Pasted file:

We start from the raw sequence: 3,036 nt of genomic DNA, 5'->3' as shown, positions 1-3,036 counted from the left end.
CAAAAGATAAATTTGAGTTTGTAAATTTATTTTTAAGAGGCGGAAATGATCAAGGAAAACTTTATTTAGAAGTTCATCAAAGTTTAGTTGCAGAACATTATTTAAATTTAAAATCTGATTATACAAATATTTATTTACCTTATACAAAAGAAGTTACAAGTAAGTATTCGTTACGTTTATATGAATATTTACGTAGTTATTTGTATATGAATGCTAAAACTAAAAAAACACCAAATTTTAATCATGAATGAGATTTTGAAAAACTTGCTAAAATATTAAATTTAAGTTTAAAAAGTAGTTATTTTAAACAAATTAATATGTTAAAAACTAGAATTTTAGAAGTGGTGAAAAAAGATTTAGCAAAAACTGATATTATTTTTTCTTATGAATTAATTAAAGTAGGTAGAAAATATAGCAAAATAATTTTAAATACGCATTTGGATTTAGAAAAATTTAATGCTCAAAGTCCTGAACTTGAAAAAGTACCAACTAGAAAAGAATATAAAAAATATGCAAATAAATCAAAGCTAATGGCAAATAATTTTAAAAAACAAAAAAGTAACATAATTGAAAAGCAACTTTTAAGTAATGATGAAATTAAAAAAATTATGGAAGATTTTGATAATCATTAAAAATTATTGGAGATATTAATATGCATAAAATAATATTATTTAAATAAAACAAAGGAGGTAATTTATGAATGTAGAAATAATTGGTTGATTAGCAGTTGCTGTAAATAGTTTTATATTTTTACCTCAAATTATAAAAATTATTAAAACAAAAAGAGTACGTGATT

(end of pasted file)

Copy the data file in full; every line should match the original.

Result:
We start from the raw sequence: 3,036 nt of genomic DNA, 5'->3' as shown, positions 1-3,036 counted from the left end.
CAAAAGATAAATTTGAGTTTGTAAATTTATTTTTAAGAGGCGGAAATGATCAAGGAAAACTTTATTTAGAAGTTCATCAAAGTTTAGTTGCAGAACATTATTTAAATTTAAAATCTGATTATACAAATATTTATTTACCTTATACAAAAGAAGTTACAAGTAAGTATTCGTTACGTTTATATGAATATTTACGTAGTTATTTGTATATGAATGCTAAAACTAAAAAAACACCAAATTTTAATCATGAATGAGATTTTGAAAAACTTGCTAAAATATTAAATTTAAGTTTAAAAAGTAGTTATTTTAAACAAATTAATATGTTAAAAACTAGAATTTTAGAAGTGGTGAAAAAAGATTTAGCAAAAACTGATATTATTTTTTCTTATGAATTAATTAAAGTAGGTAGAAAATATAGCAAAATAATTTTAAATACGCATTTGGATTTAGAAAAATTTAATGCTCAAAGTCCTGAACTTGAAAAAGTACCAACTAGAAAAGAATATAAAAAATATGCAAATAAATCAAAGCTAATGGCAAATAATTTTAAAAAACAAAAAAGTAACATAATTGAAAAGCAACTTTTAAGTAATGATGAAATTAAAAAAATTATGGAAGATTTTGATAATCATTAAAAATTATTGGAGATATTAATATGCATAAAATAATATTATTTAAATAAAACAAAGGAGGTAATTTATGAATGTAGAAATAATTGGTTGATTAGCAGTTGCTGTAAATAGTTTTATATTTTTACCTCAAATTATAAAAATTATTAAAACAAAAAGAGTACGTGATT